While the thoughtful use of guidelines to enhance patient care and improve medical outcomes is highly desirable, the mindless pursuit of ‘core measure’ statistics is anathema to the thoughtful physician. By not treating this patient with statin drug therapy I have invoked in my hospital a ream of paperwork designed to ‘improve my practice.’

However, if I had simply followed the guideline my performance would have been ‘perfect’ but my practice thoughtless, flawed, and ‘Galen-istic.’ While statin drugs are for the most part among the safest of all drugs and drug classes there still remain real potential risks with their use.

Since in the patient under discussion the guideline does not apply as the patient has no evidence of unstable plaque as her pathophysiology, could an argument be made for statin drug therapy based on ATP III guidelines?

This particular patient had a lipid profile in which her HDL cholesterol was 54 mg/dl, HDL/Cholesterol ratio was 3.4, and her LDL cholesterol was 119  mg/dl. According to the National Cholesterol Education Program, this patient has a 10 year risk of developing symptomatic CVD (due to epicardial disease - not supply/demand mismatch) of <9%. Furthermore her ATP III LDL goal is <130 mg/dl. Thus, no argument for statin drug therapy can be made based on population normative data and conventional risk assessment.

The PROSPER study (The PROspective Study of Pravastatin in the Elderly at Risk) (Randomized trial of 5,804 seniors age 70-82 years of age) demonstrated an actual cardiovascular death rate of 3.3% among patient’s on statins vs a 4.2% in the placebo group, a 0.9% absolute difference in mortality rate in this age group, with an absolute all-cause mortality rate difference in treatment versus placebo group of 0.2%. As a consequence because of the absence of a clinically significant difference in mortality between treated groups and placebo groups, I find little data to support a cholesterol intervention in this patient based on survival advantage within her age group.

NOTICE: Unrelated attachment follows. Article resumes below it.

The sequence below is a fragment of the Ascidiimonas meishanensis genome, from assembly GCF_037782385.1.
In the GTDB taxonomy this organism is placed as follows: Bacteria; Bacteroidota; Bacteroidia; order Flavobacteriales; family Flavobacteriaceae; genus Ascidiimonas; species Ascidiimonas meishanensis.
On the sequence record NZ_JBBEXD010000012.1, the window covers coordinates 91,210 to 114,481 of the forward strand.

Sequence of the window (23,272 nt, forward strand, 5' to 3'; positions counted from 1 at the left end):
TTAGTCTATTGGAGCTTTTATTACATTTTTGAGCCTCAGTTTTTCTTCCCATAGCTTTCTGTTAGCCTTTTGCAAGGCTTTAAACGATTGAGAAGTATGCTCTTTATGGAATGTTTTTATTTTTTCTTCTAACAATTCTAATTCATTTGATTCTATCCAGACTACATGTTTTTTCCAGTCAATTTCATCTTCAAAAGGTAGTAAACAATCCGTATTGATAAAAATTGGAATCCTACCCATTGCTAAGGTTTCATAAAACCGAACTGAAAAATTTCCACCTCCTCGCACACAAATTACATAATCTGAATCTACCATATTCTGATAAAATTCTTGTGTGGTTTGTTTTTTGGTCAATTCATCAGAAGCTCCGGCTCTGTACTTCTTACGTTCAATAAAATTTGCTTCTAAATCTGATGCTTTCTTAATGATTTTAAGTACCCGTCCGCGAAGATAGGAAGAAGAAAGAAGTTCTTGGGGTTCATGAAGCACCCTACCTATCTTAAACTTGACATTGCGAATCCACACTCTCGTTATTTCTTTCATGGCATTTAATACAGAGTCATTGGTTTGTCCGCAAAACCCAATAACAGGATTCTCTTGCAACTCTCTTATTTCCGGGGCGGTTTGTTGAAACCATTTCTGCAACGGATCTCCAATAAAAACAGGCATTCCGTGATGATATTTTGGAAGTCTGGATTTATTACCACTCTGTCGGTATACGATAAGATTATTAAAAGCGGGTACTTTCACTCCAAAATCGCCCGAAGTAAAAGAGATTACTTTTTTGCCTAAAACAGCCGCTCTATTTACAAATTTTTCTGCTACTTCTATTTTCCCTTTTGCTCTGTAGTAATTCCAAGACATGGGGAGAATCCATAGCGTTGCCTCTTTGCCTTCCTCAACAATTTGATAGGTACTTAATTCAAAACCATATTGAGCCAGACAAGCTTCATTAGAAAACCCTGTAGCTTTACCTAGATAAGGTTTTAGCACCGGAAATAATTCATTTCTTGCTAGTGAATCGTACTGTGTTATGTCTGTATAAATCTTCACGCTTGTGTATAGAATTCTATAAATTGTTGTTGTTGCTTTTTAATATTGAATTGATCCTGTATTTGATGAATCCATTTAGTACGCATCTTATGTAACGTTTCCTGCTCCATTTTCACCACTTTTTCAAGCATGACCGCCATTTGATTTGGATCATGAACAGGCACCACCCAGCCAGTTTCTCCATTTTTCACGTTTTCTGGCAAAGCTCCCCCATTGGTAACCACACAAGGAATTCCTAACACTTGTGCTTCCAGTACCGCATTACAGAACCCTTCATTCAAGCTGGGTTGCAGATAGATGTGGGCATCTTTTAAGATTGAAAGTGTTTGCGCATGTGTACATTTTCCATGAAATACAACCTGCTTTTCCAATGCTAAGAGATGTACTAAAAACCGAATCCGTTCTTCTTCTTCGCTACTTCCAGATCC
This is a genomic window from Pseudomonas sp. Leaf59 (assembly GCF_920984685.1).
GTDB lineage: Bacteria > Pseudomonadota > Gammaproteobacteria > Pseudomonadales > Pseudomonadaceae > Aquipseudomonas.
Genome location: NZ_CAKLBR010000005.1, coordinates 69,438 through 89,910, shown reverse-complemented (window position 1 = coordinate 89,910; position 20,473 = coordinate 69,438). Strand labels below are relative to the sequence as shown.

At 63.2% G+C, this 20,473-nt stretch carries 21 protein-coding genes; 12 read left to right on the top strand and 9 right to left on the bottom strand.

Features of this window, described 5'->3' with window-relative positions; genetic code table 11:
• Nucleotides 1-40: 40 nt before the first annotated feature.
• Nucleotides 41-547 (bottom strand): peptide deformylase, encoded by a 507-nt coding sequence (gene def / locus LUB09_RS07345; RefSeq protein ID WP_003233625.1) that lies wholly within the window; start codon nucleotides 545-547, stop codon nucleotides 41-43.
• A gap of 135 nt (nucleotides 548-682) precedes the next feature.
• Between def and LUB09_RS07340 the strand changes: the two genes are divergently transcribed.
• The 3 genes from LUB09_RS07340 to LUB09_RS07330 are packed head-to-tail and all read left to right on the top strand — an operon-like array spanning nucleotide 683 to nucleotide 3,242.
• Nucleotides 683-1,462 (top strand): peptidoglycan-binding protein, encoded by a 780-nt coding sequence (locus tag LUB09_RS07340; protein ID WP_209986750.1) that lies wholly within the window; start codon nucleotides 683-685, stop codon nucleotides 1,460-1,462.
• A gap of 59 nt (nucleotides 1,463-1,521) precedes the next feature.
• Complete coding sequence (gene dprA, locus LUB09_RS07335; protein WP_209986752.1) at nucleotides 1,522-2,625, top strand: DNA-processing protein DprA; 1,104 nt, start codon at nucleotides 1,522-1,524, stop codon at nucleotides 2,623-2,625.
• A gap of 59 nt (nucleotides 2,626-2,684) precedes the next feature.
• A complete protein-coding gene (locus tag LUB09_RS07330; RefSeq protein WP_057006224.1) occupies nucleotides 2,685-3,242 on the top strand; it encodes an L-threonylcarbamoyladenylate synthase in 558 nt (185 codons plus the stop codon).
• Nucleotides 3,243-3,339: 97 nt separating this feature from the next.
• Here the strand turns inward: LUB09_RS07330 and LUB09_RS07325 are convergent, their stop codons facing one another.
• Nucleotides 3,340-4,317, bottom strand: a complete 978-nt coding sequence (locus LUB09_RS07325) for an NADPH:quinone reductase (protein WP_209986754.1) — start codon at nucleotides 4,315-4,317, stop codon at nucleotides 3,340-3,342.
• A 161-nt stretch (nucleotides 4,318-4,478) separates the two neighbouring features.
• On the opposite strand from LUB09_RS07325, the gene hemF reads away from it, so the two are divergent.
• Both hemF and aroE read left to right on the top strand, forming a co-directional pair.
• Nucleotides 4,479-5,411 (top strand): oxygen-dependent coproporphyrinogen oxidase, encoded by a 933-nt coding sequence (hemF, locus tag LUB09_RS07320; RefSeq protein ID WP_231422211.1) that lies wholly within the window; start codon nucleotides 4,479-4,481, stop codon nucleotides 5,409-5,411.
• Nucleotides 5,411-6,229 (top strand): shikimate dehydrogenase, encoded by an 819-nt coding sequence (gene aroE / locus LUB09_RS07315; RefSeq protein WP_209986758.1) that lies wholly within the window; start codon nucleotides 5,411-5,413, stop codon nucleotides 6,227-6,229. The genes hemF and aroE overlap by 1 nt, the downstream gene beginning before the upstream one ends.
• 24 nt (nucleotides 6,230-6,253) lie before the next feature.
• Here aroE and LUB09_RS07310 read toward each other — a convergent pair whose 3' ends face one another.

Furthermore, the current patient had advanced COPD, was on home oxygen and is essentially bed-ridden due to her need for continuous oxygen therapy. Echocardiography demonstrates severe pulmonary artery hypertension due to the magnitude of her COPD. Again, we see a patient who is not manifestly obviously directly comparable to or appropriate to treat with guidelines designed to mitigate the effects of elevated cholesterol levels on the survival of predominately middle aged males.

So, in summary, a patient without evidence of unstable coronary plaque, without indication for drug therapy related to a population derived risk assessment, in an age group controversial with respect to absolute survival advantages of statin drug therapy, and with severe co-morbid pulmonary conditions was not treated with statin drug therapy AND the ghost of Galen has pronounced my practice inadequate and deserving of ‘practice improvement.

What is going on here? It seems to me that the more thoughtful your practice, the more headaches will be brought to that practice by those who inexpertly and without art-fullness drive that practice to the 'best practices' if or if not that practice applies to the precise patient in front of you. I am tempted to draw an analogy between the effect of standardization in education methodologies to the attempted standardization in medical treatments. But I will leave that rumination to a future post.